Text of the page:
Forbrydelsen (The Killing) writer Torleif Hoppe speaks to DQ about the genre-defining Danish series and how his latest crime drama, DNA, flips the script on its leading detective.
When it comes to creating crime dramas, for Danish writer Torleif Hoppe, it’s in the blood. More than a decade ago, Hoppe was one of the key creatives involved in developing breakout drama Forbrydelsen (The Killing), before writing on other notable series such as Den som Dræber (Those Who Kill) and Broen (The Bridge).
It’s clearly a genre he feels at home with, though that wasn’t always the case. “When we wrote The Killing [with creator Søren Sveistrup], I didn’t have any experience in the crime genre at all,” he admits. “None of us actually did at that time. We had to just start researching it and figure out what police work is like, because everything we knew was from watching crime series, particularly American crime series, and stuff like that. It’s not exactly the same in Denmark, to say the least.”
Hoppe was with Sveistrup from the beginning, working together to help forge the series into what is still the defining ‘Nordic noir’ series, owing to its dark murder mystery themes and brooding Copenhagen cityscapes.
The writer believes one reason the series, which ran for three seasons, proved so popular, not just at home but around the world, is that they wanted to avoid making a crime series like anything else they had already seen. Another reason behind its success was its lead character Sarah Lund, portrayed by Sofie Gråbøl, and her penchant for patterned knitwear. Hoppe reveals that her fashion sense was based on a real-life police officer they spoke to, who did similar work to Lund, and often wore jeans and a sweater, rather than an official uniform. “
So we joked, ‘Sarah’s going to wear jeans and a sweater,” he says. “Then when it had already become kind of iconic, it was going to be shown in Germany and they were doing some of the material for the press release. They sent us some photos they had photoshopped to see if we liked them – and they replaced the sweater with a blue shirt and tie so that everyone could see that it was a policewoman.”
In his latest series, DNA, there’s no mistaking the central character, criminal investigator Rolf Larsen (Anders W Berthelsen) as anything other than a police officer, his identity card hanging around his neck as he strives to solve a case that takes him across Europe. What begins as the search for a missing toddler in episode one quickly becomes a story of personal tragedy when his own baby daughter inexplicably vanishes and is presumed dead, leaving him heartbroken and stricken with grief.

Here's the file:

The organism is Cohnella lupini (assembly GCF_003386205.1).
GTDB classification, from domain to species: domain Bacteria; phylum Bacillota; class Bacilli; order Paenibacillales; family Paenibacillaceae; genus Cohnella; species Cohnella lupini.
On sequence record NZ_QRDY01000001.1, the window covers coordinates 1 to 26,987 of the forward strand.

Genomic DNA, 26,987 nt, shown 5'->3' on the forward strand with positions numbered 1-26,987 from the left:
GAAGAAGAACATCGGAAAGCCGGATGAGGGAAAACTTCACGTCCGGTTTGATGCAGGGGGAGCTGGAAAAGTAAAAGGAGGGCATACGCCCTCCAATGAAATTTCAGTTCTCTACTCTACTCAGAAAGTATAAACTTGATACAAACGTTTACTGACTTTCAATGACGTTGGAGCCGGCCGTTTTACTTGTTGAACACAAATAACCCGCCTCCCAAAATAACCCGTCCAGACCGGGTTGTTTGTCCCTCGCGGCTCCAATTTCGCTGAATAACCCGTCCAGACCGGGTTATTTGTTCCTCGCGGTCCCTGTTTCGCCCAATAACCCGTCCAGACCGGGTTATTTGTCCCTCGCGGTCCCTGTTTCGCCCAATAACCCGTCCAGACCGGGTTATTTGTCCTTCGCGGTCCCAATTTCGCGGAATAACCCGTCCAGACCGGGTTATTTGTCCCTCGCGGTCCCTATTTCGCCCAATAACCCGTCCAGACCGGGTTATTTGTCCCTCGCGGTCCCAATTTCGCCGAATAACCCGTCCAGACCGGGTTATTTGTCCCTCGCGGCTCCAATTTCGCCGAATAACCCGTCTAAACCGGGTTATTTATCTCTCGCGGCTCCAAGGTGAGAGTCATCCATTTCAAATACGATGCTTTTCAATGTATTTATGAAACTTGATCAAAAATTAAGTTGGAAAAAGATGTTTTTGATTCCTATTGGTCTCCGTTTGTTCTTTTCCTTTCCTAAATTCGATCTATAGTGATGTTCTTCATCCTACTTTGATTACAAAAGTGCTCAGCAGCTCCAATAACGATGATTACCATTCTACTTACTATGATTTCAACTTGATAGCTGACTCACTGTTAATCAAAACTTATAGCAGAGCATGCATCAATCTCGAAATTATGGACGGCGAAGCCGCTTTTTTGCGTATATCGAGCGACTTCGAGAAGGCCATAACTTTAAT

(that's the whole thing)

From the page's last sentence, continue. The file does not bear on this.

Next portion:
Five years later, he discovers there is a fault with the Danish national DNA register, news that brings fresh hope that his daughter might still be alive. He then embarks on an unauthorised investigation that leads him into the world of illegal child trafficking.
The eight-part crime thriller comes from Nordisk Film Production, in collaboration with France’s French Kiss Pictures for broadcasters TV2 in Denmark and Arte France. Norway’s NRK, YLE in Finland, SVT in Sweden and Icelandic broadcaster RUV will also air the series.
It was Hoppe’s desire to write a crime series about an investigator trying to solve their own problems, rather than someone else’s, that gave him the first idea for DNA. “That was the driving engine behind the story,” he says. “The ambition was definitely to make a crime story where it was about an investigator’s own life, where the crime plot had something to do with him personally.”
His plan for a new series initially began as a case-of-the-week procedural, but when he presented one potential storyline that focused more on the investigator’s personal life, TV2 asked him to turn that into a serialised storyline that would run across the entire series.
“I wanted to do something about a missing child, and I realised that when you talk about children and adoption, there are so many dilemmas,” Hoppe explains. “It looks really nice from one perspective. A child is taken from somewhere and brought to a wealthy family where they can get an education. It sounds really nice. But from the other side, to take a child from a mother, no matter whether she is rich or poor, and give it to another person, it’s not necessarily a good thing in the eyes of the woman who gave birth to that child.
“The more I started to dive into that, the story became about trafficking of children for surrogacy and adoption, not other trafficking purposes. I found that’s something that does take place, and as soon as it becomes an unauthorised business then there aren’t really any rules.”
But what started out as a “very Danish story” soon expanded to take in other countries in Europe when Hoppe settled on the trafficking storyline, particularly Poland and France, where Rolf teams up with another investigator, Claire Bobain, played by British actor Charlotte Rampling (Broadchurch). Other cast members include Zofia Wichlacz (World on Fire, 1983) as Julita Sienko, Nicolas Bro (The Bridge) as Jarl Skaubo and Olivia Joof (Boogie) as Neel Skibsted.